skip to Main Content

Services During the Covid-19 Pandemic

Please be advised that in response to the threat posed by Covid-19, the offices of RV Law LLP have implemented protocol to keep the physical premises sanitized and to supply our staff with necessary personal protective equipment. For the safety and well being of our staff and the general public, we are providing services by adopting government recommended social distancing efforts and, to this end, we are meeting clients through a combination of telephone, other electronic means and in-person only when necessary.

We are confident in our ability to continue servicing all existing and new client matters during these challenging times and invite you to email or call our firm with any questions or concerns you may have.

Living Wills: Questions and Answers

1. Q: What would a Living Will typically consist of?

A: A Living Will tends to form part of a more comprehensive estate planning document known as the Power of Attorney for Personal Care. The document permits one the opportunity to set out specific instructions regarding future medical treatment. The Living Will, specifically, will address whether the grantor of the Power of Attorney for Personal Care wishes or to be kept alive by medical intervention (i.e. life support) if recovery is unlikely. The Living Will portion of the Power of Attorney for Care may, for example, direct the named attorney for Personal Care to take all measures to preserve or even prolong the grantor’s life. Alternatively, the grantor can definitively establish that nothing at all shall be done to extend the period of time in which the grantor is kept alive.

2. Q: Is a Living Will different from a Last Will and Testament?

A: Yes. First and foremost, a living will applies during one’s lifetime whereas a Last Will and Testament is only consulted at time of death. Second, whereas the Last Will and Testament addresses the distribution of a deceased’s assets, a Living Will addresses matters concerning medical treatment and personal care during a person’s incapacity to make such decisions personally.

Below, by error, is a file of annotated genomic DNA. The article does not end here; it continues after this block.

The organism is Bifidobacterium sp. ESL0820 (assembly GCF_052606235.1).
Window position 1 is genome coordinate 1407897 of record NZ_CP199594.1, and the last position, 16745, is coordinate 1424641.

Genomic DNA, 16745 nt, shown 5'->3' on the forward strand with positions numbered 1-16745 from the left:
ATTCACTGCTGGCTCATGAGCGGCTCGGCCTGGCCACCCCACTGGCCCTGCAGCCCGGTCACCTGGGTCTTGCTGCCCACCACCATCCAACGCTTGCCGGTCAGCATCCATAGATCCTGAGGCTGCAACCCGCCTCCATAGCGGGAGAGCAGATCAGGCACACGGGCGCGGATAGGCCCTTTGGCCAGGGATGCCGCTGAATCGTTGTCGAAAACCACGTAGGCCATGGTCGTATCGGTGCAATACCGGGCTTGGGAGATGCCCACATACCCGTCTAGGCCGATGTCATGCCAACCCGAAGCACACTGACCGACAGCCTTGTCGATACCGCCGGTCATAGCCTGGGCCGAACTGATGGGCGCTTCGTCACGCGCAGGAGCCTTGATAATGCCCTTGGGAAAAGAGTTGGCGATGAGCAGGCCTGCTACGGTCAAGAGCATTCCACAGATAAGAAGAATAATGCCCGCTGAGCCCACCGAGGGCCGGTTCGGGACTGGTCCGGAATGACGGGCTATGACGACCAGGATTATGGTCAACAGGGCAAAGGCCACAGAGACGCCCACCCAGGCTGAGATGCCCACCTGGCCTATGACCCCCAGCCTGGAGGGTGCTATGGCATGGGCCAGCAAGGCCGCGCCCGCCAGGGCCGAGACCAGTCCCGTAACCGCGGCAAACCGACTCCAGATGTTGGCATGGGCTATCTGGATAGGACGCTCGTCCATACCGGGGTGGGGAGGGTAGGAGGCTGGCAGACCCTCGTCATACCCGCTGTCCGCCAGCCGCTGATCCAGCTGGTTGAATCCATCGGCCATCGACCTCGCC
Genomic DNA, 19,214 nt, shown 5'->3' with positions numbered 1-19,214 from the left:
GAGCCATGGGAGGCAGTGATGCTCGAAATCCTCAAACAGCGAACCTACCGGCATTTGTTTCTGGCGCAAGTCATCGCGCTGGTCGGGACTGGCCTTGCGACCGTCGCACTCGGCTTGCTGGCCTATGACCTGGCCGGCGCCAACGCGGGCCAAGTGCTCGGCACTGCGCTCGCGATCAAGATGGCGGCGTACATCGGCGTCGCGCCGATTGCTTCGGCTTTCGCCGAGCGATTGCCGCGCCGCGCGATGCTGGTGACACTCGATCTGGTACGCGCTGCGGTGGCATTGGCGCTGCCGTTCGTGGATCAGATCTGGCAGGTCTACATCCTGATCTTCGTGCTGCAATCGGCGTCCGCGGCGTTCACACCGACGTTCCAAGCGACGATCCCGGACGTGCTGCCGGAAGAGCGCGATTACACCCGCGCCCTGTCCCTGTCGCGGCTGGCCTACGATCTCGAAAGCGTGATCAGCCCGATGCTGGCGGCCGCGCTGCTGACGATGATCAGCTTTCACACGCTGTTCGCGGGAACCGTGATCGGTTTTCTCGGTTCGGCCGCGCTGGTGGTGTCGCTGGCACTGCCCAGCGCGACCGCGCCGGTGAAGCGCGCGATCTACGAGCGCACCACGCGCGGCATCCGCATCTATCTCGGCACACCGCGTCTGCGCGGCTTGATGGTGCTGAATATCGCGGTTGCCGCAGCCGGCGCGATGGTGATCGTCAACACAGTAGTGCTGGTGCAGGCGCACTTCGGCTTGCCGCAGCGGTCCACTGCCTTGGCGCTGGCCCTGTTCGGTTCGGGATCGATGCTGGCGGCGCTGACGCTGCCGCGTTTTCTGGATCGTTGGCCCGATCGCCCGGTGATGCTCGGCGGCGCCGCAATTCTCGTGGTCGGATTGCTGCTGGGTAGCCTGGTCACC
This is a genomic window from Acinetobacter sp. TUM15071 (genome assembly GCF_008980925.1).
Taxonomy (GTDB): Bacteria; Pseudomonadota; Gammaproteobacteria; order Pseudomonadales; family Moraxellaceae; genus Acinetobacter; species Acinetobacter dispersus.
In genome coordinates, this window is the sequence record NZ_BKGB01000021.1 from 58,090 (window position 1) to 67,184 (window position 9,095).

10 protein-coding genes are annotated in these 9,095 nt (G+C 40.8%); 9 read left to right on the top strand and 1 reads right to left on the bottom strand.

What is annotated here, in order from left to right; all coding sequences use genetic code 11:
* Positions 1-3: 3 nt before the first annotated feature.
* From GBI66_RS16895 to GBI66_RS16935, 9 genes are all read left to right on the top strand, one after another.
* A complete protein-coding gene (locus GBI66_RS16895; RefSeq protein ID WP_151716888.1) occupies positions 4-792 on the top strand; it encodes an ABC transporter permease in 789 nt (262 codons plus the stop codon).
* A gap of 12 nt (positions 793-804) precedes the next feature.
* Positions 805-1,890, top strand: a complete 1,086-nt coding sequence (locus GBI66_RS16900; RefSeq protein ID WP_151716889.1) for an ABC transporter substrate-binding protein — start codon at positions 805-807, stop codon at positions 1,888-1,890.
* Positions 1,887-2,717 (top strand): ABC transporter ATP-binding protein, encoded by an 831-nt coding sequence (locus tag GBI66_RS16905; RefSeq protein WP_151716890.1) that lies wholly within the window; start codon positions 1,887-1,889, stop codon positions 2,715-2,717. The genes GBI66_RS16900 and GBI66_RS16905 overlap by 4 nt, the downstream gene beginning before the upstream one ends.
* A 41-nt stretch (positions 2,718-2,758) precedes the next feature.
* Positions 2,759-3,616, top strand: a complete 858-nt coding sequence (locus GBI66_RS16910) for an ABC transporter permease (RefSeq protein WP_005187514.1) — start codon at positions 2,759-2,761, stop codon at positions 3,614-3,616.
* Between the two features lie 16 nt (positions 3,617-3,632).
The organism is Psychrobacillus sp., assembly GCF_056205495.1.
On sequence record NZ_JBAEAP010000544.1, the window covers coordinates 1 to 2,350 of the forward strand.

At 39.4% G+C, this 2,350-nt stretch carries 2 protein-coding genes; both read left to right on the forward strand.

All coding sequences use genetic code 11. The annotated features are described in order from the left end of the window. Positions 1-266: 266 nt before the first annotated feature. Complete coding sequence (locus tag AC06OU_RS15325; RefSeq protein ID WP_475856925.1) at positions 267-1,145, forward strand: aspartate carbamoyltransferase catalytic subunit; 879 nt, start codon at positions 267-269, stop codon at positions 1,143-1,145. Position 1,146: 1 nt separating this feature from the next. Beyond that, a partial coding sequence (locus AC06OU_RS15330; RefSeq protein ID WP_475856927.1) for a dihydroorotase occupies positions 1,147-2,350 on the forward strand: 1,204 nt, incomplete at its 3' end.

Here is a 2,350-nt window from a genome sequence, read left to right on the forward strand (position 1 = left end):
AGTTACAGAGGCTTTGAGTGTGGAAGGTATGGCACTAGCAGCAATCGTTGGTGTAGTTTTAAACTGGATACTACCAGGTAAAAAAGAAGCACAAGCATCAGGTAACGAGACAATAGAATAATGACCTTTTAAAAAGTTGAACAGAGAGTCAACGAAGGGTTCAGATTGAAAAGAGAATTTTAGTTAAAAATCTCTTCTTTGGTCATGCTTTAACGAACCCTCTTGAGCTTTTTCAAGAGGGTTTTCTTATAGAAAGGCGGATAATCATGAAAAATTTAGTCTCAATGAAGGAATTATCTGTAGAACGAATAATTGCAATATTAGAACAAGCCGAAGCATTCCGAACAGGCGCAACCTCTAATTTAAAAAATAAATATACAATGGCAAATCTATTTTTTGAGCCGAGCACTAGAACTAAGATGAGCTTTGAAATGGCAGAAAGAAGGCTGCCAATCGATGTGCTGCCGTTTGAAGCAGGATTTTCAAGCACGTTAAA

3. Q: How do I make a Living Will/Power of Attorney for Personal Care?

A: The best approach to take would be to consult legal counsel practising in the area of Wills and Estates in order to ensure that the instrument comprising the Power of Attorney for Care directive is legally and comprehensively prepared.

4. Q: Who can act as the Attorney to carry out my instructions?

A: You may appoint anyone to act as your Attorney for Personal Care provided such person has a genuine concern for your well being and appreciates that decisions may have to be made on your behalf respecting your personal care. The Attorney must be at least sixteen (16) years of age and cannot be someone who is paid to provide health care services to the grantor.

5. Q: How can I make sure that my Living Will will be followed?

A: The first priority in this respect would be to have a proper form of Power of Attorney for Personal Care prepared in accordance with the Substitute Decisions Act. The term “Living Will” is not a legally precise or recognized term under Ontario Law which makes it especially imperative that the legal enforceability of one’s legal health care directive is not compromised by poor form or deficient substance. All this to say that, employing an Estates Lawyer is the best assurance that a proper form of health care directive is prepared.

Secondly, it is prudent to take careful steps to select an Attorney for Personal Care that is willing to fulfill the important role and the same would hold true with regard to one’s choice of alternate Attorney(s) for Personal Care.

Third and lastly, it is also prudent to make one’s health care priorities and sentiments known to the named Attorney(s) and even substitute Attorney(s). It would be especially helpful in determining whether the intended named Attorney(s) and substitute Attorney(s) have any objection to the health care directive which may one day be theirs to administer. It would otherwise be counterproductive to name as an Attorney an individual who would be unwilling to provide a DNR (Do Not Resuscitate) directive to medical staff when such a directive is exactly what one’s Power of Attorney for Care would call for.

There may have been changes to the law since this article was written and therefore it should not be relied upon without seeking legal advice.

The information you obtain at this site is not, nor is it intended to be, legal advice. You should always consult a lawyer for advice regarding your individual situation.

Don’t risk losing your rights by waiting too long to seek help. Contact us now:

    Back To Top